For 70 years now Casa de Vidro has shone through the thicket of São Paulo’s rainforest as one of the world’s most expressive examples of modernism. Yet more impressive is that it was Italian-Brazilian architect Lina Bo Bardi’s first project, created in 1951 as a residence for herself and her husband, Pietro Maria Bardi. There, the couple hosted symposia for international academics, artists, and thinkers, the glass-encased home as venue, and the surrounding forest a verdant backdrop.
Today, the residence is home to Instituto Bardi, an organization that is building on the Bardis’ tradition of promoting artistic and cultural discourse. Their latest effort? A new exhibition by furniture designer and artist Rodrigo Silveira that creates a poetic dialogue with the iconic home.
"The couple were tremendously active in the cultural world, and Lina Bo Bardi used to say that her house was a living space that welcomed all kinds of expressions," says Waldick Jatobá, president of Instituto Bardi and Casa de Vidro. "When I started managing the house, my idea was to bring this thought to life as well—and it’s my intention to let this space live rather than be like a mausoleum."
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With Tipologia de uma Segunda Vida (Typology of a Second Life), Rodrigo Silveira aims to raise awareness of the relationship between the environment and the objects that humans create and desire. There are twelve works in the exhibition, six of which weave a narrative that tells the story of how a tree becomes furniture.
"The main axis of the exhibition is a metaphor of a tree that has been chopped down and is trying to get up," explains Silveira. "When it does, it [becomes] a piece of furniture." The artist built representations of each moment in between—or what Silveira calls "movements"—which together show the transformation of a powerful being into a subservient object, he says.
Each "movement" has been finely crafted by Silveira in his workshop, with precise lines and angles echoing the architectural finesse of Casa de Vidro. While each piece is a celebration of the workmanship, it’s also a critical commentary that allows viewers to reflect on the environmental impact of the objects themselves.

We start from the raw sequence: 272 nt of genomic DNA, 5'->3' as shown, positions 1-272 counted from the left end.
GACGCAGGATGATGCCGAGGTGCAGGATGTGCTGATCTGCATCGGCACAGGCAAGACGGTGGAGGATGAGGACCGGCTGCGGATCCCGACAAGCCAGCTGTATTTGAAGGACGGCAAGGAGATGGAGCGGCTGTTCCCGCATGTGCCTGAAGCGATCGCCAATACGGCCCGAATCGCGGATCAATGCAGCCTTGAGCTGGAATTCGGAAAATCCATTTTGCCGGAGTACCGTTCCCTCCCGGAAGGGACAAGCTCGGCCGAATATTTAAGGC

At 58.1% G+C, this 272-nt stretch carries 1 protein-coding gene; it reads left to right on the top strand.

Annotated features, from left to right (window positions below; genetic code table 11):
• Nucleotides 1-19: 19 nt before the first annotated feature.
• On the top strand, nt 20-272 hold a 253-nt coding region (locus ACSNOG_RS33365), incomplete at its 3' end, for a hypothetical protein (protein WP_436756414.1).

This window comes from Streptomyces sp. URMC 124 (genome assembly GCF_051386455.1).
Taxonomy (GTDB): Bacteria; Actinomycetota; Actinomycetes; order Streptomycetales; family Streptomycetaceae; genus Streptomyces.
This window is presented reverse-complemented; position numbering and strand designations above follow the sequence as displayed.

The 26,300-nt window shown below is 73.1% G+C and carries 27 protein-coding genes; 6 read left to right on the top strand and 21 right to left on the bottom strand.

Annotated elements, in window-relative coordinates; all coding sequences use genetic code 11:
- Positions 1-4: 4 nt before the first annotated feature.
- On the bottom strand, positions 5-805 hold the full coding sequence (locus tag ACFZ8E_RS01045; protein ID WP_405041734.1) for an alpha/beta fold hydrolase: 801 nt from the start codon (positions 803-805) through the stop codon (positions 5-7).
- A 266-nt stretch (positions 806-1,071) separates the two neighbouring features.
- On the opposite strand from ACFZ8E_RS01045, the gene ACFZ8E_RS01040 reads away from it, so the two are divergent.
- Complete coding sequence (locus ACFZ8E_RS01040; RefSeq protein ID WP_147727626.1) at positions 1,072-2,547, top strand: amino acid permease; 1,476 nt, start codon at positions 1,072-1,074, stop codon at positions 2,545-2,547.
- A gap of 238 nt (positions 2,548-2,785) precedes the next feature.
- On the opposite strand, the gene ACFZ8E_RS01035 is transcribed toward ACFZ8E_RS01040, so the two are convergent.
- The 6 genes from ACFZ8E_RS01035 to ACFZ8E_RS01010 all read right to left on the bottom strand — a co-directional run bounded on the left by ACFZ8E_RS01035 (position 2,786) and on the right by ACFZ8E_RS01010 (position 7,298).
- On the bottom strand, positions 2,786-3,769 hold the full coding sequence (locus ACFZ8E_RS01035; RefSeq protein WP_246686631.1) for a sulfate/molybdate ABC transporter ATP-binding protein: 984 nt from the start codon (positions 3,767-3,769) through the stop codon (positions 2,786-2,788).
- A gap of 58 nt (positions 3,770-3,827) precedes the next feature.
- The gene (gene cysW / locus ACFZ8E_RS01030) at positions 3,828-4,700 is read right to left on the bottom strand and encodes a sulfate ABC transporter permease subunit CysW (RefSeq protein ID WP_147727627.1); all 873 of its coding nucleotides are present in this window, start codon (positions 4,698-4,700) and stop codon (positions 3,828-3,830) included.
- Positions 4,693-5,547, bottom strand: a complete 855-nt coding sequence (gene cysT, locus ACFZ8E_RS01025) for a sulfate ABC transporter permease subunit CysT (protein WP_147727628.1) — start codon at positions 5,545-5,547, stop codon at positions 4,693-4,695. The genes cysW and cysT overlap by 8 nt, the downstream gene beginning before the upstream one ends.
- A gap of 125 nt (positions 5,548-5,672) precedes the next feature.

"In Amazonia, there is an almost hypocritical ignorance," says Silveira. "No one wants to see trees being cut down, but almost no one knows where the wood of the chair they are sitting on comes from." Ultimately, Silveira hopes people will make better decisions, or at least ask questions, when purchasing objects for their homes.
Out of the other six works are five unique chairs, and a conceptual piece—what is meant as a tree—situated underneath the house that criticizes the act of greenwashing by corporations. "The tree is almost falling but is still standing," explains Silveira. "It is supported by two stakes that pierce it and hurt it. They keep it upright, but at what cost?"
The exhibition is on for three weeks and will run until October 23, 2021. Silveira and educators from Casa de Vidro will host guided tours, and Silveira’s work will also be paired with a live performance of Bach’s "Goldberg Variations," allowing visitors to hear a live symphony while viewing the home and exhibition.
"When I received the invitation to do whatever I wanted with this space, I had no doubts about what I wanted to exhibit," recalls Silveira. "What I find most impressive is that it was not designed as an exhibition space, but the relationship between the exterior and interior of the house, at least for this work, was perfect."
For more information about Casa de Vidro and to learn about upcoming exhibitions, please visit Instituto Bardi’s website.
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